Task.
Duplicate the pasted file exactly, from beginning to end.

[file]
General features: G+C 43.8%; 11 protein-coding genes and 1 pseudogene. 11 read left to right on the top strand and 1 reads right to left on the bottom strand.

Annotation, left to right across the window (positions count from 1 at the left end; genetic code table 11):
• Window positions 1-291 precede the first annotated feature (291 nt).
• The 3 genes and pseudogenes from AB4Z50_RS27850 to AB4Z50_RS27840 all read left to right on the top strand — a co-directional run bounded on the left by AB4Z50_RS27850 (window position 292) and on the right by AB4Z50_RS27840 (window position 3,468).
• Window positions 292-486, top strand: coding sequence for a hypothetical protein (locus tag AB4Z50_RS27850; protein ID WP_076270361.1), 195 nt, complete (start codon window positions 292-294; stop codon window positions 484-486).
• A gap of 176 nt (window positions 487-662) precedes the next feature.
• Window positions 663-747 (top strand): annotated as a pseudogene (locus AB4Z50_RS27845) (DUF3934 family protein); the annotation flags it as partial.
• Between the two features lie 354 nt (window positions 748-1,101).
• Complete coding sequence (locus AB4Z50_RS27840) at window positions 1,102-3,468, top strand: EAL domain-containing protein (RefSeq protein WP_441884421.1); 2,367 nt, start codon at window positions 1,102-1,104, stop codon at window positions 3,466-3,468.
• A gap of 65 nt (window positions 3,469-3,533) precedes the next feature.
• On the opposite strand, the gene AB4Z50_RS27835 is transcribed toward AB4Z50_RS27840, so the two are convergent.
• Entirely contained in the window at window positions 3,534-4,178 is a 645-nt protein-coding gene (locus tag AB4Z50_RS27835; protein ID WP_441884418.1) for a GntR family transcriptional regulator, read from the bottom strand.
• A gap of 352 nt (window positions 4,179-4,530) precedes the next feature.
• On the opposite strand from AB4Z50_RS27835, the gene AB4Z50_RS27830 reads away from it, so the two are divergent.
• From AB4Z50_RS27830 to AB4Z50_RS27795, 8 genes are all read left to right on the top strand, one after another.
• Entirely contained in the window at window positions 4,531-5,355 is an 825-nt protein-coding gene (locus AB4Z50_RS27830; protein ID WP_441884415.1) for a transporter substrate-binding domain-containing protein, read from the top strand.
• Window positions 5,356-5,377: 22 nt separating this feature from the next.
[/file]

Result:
General features: G+C 43.8%; 11 protein-coding genes and 1 pseudogene. 11 read left to right on the top strand and 1 reads right to left on the bottom strand.

Annotation, left to right across the window (positions count from 1 at the left end; genetic code table 11):
• Window positions 1-291 precede the first annotated feature (291 nt).
• The 3 genes and pseudogenes from AB4Z50_RS27850 to AB4Z50_RS27840 all read left to right on the top strand — a co-directional run bounded on the left by AB4Z50_RS27850 (window position 292) and on the right by AB4Z50_RS27840 (window position 3,468).
• Window positions 292-486, top strand: coding sequence for a hypothetical protein (locus tag AB4Z50_RS27850; protein ID WP_076270361.1), 195 nt, complete (start codon window positions 292-294; stop codon window positions 484-486).
• A gap of 176 nt (window positions 487-662) precedes the next feature.
• Window positions 663-747 (top strand): annotated as a pseudogene (locus AB4Z50_RS27845) (DUF3934 family protein); the annotation flags it as partial.
• Between the two features lie 354 nt (window positions 748-1,101).
• Complete coding sequence (locus AB4Z50_RS27840) at window positions 1,102-3,468, top strand: EAL domain-containing protein (RefSeq protein WP_441884421.1); 2,367 nt, start codon at window positions 1,102-1,104, stop codon at window positions 3,466-3,468.
• A gap of 65 nt (window positions 3,469-3,533) precedes the next feature.
• On the opposite strand, the gene AB4Z50_RS27835 is transcribed toward AB4Z50_RS27840, so the two are convergent.
• Entirely contained in the window at window positions 3,534-4,178 is a 645-nt protein-coding gene (locus tag AB4Z50_RS27835; protein ID WP_441884418.1) for a GntR family transcriptional regulator, read from the bottom strand.
• A gap of 352 nt (window positions 4,179-4,530) precedes the next feature.
• On the opposite strand from AB4Z50_RS27835, the gene AB4Z50_RS27830 reads away from it, so the two are divergent.
• From AB4Z50_RS27830 to AB4Z50_RS27795, 8 genes are all read left to right on the top strand, one after another.
• Entirely contained in the window at window positions 4,531-5,355 is an 825-nt protein-coding gene (locus AB4Z50_RS27830; protein ID WP_441884415.1) for a transporter substrate-binding domain-containing protein, read from the top strand.
• Window positions 5,356-5,377: 22 nt separating this feature from the next.